Shabak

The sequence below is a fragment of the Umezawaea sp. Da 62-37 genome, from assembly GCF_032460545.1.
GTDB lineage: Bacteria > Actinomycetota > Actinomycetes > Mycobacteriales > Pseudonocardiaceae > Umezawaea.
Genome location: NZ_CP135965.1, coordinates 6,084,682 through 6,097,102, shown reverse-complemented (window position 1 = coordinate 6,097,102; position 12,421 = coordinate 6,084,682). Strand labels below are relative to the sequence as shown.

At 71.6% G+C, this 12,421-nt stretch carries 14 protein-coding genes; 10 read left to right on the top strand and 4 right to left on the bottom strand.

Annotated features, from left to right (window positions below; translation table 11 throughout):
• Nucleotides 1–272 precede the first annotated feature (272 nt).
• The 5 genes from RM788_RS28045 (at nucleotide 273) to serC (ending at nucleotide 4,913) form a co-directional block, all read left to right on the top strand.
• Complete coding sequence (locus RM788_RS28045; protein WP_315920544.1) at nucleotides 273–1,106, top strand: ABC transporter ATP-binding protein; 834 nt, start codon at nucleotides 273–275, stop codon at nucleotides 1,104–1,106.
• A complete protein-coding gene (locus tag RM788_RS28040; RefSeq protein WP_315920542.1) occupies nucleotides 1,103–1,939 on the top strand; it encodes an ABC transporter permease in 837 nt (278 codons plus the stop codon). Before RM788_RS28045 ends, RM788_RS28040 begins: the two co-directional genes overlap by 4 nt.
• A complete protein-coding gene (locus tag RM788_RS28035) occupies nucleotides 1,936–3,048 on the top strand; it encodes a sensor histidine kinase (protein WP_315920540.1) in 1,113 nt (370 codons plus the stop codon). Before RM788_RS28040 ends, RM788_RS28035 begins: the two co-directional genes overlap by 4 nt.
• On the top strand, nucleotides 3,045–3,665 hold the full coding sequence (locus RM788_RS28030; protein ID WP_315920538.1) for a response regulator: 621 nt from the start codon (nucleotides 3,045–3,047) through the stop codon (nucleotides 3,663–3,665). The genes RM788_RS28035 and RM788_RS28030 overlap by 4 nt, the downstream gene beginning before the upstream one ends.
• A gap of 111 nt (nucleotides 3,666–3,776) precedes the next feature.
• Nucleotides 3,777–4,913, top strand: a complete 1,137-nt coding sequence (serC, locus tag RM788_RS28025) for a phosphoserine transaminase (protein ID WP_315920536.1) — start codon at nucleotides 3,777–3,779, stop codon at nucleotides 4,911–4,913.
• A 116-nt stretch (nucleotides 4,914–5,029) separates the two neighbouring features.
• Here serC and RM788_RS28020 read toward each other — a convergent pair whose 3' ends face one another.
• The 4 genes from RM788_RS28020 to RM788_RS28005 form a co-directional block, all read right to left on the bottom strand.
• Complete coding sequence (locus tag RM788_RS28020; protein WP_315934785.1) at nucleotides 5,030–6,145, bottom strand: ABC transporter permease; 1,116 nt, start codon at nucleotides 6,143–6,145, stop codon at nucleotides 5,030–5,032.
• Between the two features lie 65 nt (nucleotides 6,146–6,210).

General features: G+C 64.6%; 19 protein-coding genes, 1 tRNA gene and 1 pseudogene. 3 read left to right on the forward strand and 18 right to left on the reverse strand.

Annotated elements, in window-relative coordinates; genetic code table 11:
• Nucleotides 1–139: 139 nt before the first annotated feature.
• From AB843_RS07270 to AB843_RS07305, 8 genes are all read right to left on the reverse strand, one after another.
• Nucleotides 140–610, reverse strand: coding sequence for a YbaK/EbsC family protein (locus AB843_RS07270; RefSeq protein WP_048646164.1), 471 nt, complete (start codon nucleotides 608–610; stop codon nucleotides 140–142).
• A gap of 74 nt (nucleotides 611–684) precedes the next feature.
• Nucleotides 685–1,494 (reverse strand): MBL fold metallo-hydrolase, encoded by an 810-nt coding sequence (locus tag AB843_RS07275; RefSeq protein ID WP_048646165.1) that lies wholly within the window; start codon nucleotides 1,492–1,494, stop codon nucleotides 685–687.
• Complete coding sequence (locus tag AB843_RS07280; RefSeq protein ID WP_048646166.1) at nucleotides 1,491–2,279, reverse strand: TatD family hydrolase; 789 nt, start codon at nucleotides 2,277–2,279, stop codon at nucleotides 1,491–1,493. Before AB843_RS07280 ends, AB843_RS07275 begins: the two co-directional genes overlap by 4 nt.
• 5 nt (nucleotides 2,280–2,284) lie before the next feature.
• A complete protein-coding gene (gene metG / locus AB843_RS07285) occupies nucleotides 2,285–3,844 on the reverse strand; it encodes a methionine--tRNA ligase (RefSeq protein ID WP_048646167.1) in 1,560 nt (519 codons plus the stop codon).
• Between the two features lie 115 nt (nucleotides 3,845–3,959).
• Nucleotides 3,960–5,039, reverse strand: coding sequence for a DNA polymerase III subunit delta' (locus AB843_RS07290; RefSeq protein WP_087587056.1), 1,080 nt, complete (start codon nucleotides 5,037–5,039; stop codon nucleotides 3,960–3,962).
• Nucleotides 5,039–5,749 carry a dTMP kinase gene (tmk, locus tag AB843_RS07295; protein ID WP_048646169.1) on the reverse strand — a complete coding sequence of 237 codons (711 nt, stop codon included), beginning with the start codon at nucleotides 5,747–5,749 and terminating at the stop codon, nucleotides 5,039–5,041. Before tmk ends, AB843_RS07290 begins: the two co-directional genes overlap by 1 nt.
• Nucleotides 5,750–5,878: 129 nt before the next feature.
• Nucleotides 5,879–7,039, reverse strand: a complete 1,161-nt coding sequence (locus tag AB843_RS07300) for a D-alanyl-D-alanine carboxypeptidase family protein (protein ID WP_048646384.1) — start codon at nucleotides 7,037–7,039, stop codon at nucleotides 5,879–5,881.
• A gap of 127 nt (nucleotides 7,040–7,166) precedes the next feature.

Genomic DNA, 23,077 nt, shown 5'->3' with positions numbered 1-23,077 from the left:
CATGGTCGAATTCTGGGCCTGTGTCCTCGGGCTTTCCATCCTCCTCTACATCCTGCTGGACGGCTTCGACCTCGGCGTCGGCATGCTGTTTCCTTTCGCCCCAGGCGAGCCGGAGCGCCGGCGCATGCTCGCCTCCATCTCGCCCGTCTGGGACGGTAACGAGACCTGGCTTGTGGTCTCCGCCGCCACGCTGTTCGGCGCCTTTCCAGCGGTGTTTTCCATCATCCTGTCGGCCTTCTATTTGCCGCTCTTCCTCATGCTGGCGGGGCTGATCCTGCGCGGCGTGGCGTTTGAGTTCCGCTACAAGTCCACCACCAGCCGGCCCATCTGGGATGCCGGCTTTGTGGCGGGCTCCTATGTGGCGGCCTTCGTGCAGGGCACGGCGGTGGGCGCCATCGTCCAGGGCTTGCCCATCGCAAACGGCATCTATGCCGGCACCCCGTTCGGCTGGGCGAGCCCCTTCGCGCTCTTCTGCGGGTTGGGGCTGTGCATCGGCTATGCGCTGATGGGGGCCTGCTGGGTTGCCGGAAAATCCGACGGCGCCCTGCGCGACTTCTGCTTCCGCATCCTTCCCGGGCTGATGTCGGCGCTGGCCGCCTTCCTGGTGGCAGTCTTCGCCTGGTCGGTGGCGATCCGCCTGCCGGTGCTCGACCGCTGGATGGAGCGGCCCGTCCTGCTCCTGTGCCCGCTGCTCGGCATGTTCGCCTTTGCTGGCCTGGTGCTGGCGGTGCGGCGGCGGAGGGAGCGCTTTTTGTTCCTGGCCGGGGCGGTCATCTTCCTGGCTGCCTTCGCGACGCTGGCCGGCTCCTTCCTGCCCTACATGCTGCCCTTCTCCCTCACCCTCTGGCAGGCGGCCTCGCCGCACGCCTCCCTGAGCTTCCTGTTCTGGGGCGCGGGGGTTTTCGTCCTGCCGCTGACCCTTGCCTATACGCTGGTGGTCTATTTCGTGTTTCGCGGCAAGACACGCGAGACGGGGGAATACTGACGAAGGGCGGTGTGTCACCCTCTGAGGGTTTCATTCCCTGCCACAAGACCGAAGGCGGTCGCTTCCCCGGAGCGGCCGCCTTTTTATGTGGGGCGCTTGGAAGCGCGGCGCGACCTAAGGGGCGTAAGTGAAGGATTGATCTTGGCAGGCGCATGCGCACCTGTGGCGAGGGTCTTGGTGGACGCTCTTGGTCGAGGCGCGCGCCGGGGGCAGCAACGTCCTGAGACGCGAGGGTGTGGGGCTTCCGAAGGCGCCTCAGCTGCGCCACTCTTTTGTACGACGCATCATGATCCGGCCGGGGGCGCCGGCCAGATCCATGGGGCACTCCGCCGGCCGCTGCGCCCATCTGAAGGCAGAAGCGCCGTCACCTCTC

(Acronym for the Hebrew "Sherut haBitachon haKlali," which means General Security Services.) This agency conducts security intelligence work within Israel and the Occupied Palestinian Territories, as opposed to the Mossad, which deals with intelligence gathering on the international front. The Shabak is especially involved in providing intelligence about organizations and individuals it deems to be involved in terrorist activities. Its methods of recruiting Palestinian collaborators have been controversial, and Israeli and international human rights groups labeled its interrogation methods as torture. In 1999, the Israeli High Court ruled Shabak’s use of torture illegal, yet the Israeli human rights organizations B’tselem and the Public Committee Against Torture state that the agency continues to torture. See BBC’s "Profile: Israel’s Shin Bet Agency"; and "Israeli rights group accuses Shin Bet of using torture despite High Court ban," The Jerusalem Post, September 11, 2014. See also "Spotlight shines on Palestinian collaborators," Jonathan Cook, Al Jazeera English, Feb 17, 2014. For a documentary film based on interviews with all the surviving former heads of the Shin Bet, see "The Gatekeepers."

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